Review: BCee and Blu Mar Ten are pushing off into 2020 with their first ever collaborative EP, a fact which is a bit surprising but still very welcome. Grow is exactly what you'd expect, a soulful collection of tracks with a number of excellent vocal features from long-time collaborators Lucy Kitchen, Charlotte Haining, and DRS. There's an element of minimality to these tunes that's expertly offset with an equal serving of soul and funk, a combination bleeds sophistication across all areas of the music. DRS' feature -- Protected Secrets -- is our pick of the bunch, with Del's by now all-too-familiar blend of rapping and singing tying the knot on a superb instrumental.
Review: There are only a handful of producers in the scene who can match Bcee's output in terms of albums, and the Norfolk-based owner of Spearhead Records is landing on his own label with his eighth album, a ridiculous achievement by any stretch. This time it's a new formula, though, as Life As We Know It is a collaborative effort with Charlotte Haining, who forms an integral part of this albums soul and characteristic, her superb vocal talent providing the top layer to Bcee's production underbelly. As usual, the instrumentation is gorgeous and 'Almost There' has an introduction which is soulful in the extreme, as gentle piano touches collide with Charlotte's voice and slowly builds into a true drum & bass ballad. 'Little Bit Lighter' featuring Etherwood is beautifully bouncy, 'The Hills' rolls out amidst fluttering harmonies, and DRS joins on the melancholic 'Love For The Fallen'. The message of the album is matched for our current moment of flux, and it marks a massive achievement for both Bcee and Charlotte.
Review: 25 years and seven albums deep: Blu Mar Ten still have something important to say. With a barbed dystopian feel laced throughout the atmospheres, here we find the trio stepping back and contemplating on some of their finest motifs: the rough, slightly unfinished edge of tracks like "Rollcage", "Titans" and "Empire State"; their silkier, star-gazing introspective stance on tracks like "Forest Fire" and "Fall From Grace" and their widescreen, filmic narratives such as "Immortal Beloved" and "Delirium". Stunning, rolling and laced in soul; you could easily argue this to be Blu Mar Ten's best album so far. Yes, it's that good.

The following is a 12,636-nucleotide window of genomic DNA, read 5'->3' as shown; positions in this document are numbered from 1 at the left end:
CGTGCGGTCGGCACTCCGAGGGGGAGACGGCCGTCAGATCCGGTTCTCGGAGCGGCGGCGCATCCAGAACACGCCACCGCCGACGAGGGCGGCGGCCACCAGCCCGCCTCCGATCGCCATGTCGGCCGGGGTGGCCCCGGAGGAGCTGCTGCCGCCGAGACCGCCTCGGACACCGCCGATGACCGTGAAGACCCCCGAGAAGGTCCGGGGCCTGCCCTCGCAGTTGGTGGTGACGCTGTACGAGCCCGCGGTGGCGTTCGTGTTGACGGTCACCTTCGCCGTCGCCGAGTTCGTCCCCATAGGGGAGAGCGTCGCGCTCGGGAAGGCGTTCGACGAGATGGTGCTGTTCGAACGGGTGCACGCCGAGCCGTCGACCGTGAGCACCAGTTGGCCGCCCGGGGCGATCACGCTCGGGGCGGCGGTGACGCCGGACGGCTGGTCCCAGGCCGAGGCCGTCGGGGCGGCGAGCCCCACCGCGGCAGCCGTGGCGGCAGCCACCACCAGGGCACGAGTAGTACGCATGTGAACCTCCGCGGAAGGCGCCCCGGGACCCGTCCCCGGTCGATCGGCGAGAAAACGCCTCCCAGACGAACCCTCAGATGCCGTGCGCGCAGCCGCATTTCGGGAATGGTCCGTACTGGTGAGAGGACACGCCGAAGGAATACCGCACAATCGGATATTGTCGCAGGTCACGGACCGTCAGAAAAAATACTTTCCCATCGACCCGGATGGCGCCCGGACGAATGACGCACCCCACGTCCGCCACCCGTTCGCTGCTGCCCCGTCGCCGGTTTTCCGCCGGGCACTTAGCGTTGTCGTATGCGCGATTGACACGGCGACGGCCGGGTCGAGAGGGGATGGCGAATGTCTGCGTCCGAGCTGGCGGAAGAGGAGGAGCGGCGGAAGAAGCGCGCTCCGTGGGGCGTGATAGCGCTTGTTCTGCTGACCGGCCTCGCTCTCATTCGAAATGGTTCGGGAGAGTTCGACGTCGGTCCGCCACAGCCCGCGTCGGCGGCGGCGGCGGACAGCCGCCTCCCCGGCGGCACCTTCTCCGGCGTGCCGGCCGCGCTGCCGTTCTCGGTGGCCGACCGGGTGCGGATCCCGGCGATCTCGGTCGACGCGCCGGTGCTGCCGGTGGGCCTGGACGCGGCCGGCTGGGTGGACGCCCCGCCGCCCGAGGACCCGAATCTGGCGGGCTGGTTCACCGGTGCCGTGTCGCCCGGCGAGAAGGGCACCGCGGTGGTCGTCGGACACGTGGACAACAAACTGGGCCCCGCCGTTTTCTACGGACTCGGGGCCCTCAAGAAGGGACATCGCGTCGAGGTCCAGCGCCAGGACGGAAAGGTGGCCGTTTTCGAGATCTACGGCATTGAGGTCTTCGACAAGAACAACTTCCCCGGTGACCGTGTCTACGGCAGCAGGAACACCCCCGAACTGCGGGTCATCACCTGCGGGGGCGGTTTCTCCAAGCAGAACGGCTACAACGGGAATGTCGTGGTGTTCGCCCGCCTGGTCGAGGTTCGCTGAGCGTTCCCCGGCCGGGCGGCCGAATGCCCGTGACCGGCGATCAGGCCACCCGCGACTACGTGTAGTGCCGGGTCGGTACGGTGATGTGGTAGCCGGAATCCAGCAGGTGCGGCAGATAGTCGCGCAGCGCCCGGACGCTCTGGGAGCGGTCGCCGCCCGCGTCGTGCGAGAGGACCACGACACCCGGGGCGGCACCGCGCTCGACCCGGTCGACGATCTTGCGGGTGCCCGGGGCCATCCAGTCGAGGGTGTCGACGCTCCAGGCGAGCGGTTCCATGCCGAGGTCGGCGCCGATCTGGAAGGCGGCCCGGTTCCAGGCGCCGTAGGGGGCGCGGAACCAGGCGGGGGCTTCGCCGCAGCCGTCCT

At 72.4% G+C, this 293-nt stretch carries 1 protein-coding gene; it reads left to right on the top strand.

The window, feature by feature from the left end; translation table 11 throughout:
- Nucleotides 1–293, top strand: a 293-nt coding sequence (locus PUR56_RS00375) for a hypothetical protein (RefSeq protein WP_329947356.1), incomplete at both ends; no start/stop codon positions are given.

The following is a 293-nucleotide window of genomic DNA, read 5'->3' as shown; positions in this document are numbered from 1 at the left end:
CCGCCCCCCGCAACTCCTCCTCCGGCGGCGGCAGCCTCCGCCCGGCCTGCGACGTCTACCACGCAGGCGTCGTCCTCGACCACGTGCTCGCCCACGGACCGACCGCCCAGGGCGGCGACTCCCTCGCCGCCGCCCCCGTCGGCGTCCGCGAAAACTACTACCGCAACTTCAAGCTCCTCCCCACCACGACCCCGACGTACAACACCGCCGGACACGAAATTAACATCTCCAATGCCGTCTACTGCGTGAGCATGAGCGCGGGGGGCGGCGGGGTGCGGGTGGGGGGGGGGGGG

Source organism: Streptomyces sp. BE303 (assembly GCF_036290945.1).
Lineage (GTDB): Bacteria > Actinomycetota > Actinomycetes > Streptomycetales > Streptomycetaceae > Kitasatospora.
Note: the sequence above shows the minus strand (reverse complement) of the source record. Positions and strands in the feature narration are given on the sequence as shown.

Review: Hospital Records do compilations better than most, partly because there's always something for them to celebrate. This time around it's the second year of Hospitality in the Beach, their new 4 day exercise in beach-based beats, featuring some of the best artists in the game. A huge album, the LP has 33 tracks - 25 of which are brand spanking new. Whiney's remix of Etherwood's 'Begin By Letting Go' is a highlight, the original's smoothness roughly transformed into a pummelling display of techy force. With Bou, Kasra, BOP and others making an appearance, this LP has all bases covered.
Review: 21 years old. How about that then? Some of us were barely out of nappies when London Elektricity first launched the imprint, some of us remember like it was yesterday. Either way, we are all united under the big flouro H and right now they're celebrating their coming of age with a humungous 70 track collection. Yes, 70! Each cut handpicked to represent the London imprint's constantly evolving but always soul-touched and groove-laden sound are 24 exclusives such as Urbandawn's insane version of Reso's "Taiga", Fred V & Grafix's titanium colab with Metrik "Tension", Serum & Inja's already-massive "Blow Dem" and Whiney's remix of TC's chop-slapping "Storm Brew". Massive. Happy birthday Hospital!